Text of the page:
I have never, ever been so excited about a school residency. Why?
1. I get to work with Karen Fichter-Venners, whom I’ve known for decades. She’s a brilliant 5th grade teacher who cares about emotional and intellectual growth equally. I posted about her last year twice. Once when I discovered her I Can Cans and read Suzanne Collin’s picture book memoir with her class. (see http://ignitingwriting.com/thoughts-perceptions/hungry-for-conversation). She is the funnest, most thoughtful teacher I know!
2. We are truly going to collaborate on leading a story that blends our two passions—her’s for science and mine for writing (though Karen loves writing and reading as well.) I write truly because we two ham-it-up teachers are sharing a stage equally. For example, I read a book aloud and lead discussion about the writing and she talks with the students about the writing.
3. We had four fabulous discussions (one in each class) when I went on Tuesday when we read books that we’d pre-chosen because we thought they paired science, literature, and emotion:
Katherine Applegate’s Ivan: The Remarkable True Story of the Shopping Mall Gorilla (Houghton Mifflin, ages 6-10), a book that had particular meaning because these students have studied the book deeply with their Language Arts teacher.
Tony Johnston’s Sequoia (Roaring Brook, ages 6-10) a lyrical book with striking illustrations by Wendell Minor that personifies a tower tree who begins a day as he watches “the clearing quietly fill with deer” and “ the sky burn blue at the rim.”
Elizabeth Rose Stanton’s (Simon and Schuster, ages 5-10), the humorous story of a hen born with arms who makes surprising adaptations.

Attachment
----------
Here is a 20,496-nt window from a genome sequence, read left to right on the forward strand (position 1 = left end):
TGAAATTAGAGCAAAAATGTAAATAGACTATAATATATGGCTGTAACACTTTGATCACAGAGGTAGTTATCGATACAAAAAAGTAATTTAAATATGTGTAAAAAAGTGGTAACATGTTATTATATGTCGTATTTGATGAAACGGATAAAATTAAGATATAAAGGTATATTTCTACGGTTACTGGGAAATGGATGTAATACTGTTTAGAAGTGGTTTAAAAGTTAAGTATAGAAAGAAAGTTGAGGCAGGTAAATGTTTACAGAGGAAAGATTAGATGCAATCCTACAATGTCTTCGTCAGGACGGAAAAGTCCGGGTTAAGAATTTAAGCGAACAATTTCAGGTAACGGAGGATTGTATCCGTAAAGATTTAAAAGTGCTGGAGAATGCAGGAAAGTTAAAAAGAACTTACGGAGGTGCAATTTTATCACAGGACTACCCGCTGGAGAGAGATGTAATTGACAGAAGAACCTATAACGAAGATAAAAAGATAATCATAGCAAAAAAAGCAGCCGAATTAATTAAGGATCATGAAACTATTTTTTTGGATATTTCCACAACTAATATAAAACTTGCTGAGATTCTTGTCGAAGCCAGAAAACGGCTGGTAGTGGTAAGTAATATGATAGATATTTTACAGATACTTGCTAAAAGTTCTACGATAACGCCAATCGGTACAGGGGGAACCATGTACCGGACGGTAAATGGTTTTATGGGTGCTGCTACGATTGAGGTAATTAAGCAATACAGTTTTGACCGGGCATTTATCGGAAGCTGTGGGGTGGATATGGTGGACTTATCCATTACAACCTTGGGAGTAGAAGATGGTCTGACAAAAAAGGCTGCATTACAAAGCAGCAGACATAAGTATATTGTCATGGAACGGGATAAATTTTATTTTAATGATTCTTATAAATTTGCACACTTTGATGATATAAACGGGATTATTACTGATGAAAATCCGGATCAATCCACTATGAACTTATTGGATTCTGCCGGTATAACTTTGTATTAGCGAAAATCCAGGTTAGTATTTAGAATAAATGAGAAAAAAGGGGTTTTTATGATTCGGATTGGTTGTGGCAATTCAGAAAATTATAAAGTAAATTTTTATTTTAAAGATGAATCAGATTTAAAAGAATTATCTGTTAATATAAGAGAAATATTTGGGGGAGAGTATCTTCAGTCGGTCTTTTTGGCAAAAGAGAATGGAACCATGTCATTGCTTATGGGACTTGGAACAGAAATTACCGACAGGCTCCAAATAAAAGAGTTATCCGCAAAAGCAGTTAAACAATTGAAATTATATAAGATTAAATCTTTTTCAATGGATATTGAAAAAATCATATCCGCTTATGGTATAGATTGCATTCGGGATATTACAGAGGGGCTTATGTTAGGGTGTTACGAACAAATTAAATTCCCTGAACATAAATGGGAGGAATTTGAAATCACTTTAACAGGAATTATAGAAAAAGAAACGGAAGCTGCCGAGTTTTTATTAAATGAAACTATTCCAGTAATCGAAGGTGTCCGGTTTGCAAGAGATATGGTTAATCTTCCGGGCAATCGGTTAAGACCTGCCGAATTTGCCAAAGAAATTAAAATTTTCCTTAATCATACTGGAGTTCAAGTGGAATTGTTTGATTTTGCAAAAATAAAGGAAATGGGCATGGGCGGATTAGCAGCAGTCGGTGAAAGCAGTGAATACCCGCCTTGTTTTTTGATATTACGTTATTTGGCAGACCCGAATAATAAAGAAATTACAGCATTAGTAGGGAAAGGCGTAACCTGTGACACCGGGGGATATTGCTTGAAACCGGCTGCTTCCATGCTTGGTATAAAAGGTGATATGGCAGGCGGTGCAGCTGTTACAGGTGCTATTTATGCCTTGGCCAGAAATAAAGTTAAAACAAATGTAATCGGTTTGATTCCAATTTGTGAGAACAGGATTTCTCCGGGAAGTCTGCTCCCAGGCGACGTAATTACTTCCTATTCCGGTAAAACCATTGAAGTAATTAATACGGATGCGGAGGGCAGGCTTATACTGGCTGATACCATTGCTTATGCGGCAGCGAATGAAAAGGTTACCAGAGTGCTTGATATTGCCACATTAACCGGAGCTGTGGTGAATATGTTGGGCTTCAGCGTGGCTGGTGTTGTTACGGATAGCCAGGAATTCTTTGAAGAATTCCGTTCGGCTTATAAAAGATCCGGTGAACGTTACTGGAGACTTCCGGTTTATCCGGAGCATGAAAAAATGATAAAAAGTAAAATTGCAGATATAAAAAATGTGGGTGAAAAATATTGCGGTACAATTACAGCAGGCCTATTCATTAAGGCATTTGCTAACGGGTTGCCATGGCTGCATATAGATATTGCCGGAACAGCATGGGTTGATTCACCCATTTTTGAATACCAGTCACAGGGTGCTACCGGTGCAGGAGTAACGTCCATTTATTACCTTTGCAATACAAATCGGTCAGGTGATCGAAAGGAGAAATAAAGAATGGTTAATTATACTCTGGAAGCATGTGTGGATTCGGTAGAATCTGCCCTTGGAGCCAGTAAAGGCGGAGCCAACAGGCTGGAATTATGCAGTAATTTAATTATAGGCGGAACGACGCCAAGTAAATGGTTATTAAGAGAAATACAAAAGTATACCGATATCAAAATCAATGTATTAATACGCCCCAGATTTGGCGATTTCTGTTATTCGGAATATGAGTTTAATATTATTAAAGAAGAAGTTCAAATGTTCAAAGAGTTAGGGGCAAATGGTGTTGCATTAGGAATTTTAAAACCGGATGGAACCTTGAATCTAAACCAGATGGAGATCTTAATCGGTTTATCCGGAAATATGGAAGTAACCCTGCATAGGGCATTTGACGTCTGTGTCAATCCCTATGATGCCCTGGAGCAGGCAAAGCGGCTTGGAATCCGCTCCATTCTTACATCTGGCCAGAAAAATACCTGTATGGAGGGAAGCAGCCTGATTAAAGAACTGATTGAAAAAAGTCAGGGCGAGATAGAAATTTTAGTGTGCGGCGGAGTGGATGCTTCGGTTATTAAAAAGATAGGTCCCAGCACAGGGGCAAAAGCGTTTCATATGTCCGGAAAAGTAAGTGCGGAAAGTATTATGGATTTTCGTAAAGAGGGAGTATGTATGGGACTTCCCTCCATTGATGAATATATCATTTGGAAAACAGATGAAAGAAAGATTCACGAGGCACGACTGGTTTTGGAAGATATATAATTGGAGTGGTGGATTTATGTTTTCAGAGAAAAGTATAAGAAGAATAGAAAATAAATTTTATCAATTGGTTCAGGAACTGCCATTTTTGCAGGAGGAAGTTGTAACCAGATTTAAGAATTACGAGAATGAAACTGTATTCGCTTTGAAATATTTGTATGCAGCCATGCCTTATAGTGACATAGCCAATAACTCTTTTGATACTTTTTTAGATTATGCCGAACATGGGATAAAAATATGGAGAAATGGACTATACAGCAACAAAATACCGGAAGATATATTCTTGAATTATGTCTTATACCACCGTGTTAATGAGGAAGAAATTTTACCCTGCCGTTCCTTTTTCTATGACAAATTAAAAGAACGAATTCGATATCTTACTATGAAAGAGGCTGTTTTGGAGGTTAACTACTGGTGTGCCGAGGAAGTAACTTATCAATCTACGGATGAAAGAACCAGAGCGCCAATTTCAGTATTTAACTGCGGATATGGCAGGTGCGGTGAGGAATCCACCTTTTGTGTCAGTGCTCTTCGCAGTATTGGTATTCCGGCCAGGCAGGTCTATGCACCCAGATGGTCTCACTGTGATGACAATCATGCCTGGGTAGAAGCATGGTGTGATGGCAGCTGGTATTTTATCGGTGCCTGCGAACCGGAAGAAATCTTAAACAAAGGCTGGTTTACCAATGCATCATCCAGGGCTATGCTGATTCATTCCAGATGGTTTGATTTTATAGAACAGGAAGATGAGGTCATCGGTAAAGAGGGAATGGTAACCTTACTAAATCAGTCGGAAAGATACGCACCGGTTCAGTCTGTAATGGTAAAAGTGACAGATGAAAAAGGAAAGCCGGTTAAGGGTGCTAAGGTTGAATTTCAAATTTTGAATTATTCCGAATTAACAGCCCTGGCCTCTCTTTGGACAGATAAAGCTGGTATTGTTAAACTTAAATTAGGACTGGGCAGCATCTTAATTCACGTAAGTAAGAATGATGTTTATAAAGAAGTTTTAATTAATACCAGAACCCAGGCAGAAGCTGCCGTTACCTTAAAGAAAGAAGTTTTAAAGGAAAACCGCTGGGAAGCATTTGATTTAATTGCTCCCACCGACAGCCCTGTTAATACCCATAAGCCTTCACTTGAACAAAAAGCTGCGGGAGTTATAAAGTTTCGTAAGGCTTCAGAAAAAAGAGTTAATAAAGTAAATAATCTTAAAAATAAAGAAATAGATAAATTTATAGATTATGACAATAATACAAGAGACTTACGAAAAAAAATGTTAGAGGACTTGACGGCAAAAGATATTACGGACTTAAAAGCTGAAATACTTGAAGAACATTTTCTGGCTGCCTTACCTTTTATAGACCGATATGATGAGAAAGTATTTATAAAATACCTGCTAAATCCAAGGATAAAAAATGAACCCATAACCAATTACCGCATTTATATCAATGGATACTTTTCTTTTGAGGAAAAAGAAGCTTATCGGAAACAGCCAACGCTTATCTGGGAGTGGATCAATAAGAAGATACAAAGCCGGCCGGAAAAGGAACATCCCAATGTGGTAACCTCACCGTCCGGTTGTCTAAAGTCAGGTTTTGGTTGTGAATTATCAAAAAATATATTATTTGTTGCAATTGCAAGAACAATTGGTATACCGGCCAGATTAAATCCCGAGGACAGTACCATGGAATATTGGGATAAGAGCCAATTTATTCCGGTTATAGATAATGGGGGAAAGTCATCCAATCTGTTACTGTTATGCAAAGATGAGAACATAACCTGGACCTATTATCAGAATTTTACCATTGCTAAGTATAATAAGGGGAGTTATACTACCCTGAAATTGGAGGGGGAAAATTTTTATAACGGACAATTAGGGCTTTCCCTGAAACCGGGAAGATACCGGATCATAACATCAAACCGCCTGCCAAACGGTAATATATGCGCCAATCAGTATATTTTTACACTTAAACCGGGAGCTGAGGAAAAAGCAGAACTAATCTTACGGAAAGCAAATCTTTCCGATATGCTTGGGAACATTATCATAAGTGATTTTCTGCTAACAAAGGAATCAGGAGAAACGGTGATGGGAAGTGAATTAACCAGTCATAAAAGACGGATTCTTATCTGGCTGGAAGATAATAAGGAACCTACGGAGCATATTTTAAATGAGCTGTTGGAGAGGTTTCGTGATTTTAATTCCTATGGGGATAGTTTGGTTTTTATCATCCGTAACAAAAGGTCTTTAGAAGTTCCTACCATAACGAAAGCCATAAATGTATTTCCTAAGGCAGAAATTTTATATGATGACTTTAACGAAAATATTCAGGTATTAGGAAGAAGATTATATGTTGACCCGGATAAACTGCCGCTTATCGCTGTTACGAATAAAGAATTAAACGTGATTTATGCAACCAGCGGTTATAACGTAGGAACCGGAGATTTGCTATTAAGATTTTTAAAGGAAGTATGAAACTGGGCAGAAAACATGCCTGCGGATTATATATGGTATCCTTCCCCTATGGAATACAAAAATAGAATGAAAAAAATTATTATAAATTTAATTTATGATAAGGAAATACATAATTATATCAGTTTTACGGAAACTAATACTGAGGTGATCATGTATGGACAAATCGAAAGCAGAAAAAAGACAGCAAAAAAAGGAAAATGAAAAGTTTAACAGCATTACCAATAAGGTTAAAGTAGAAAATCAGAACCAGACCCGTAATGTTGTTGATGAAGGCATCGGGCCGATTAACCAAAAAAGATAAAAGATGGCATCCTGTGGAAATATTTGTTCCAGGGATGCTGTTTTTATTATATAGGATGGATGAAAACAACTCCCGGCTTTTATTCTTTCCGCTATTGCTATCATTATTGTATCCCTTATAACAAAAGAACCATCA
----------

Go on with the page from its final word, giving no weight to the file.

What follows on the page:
Alan Rabinowitz’s picture book memoir,A Boy and a Jaguar (Houghton Mifflin, ages 6-10) a stutterer who finds comfort only when he speaks to animals and grows up still “broken” inside, but ends by setting up the world’s first and only jaguar preserve.
4. We created a list of wild characters—the strongest being the ones that came from the children’s experience of studying the biomes they’d constructed and been observing. And because we are truly collaborating, Karen’s been carrying the project forward in my absence.
And that’s just the intellectual content of our day together. I can’t wait to blog about the fun and power of the emotional environment Karen creates and I got to witness and play in. Blogging will keep me happy until I return in two weeks.
Loretta on said:
CHIZI’S TALE: The True Story Of An Orphaned Black Rhino (H)
Another lovely true story… Your blogs are so inspiring!
Susie Wilde on said:
I’ve got to find that book! I find Karen inspiring…one of the great teachers I’ve worked with. Like you Loretta. I’ll never forget your 2nd graders selling tabouli to earn me into their class!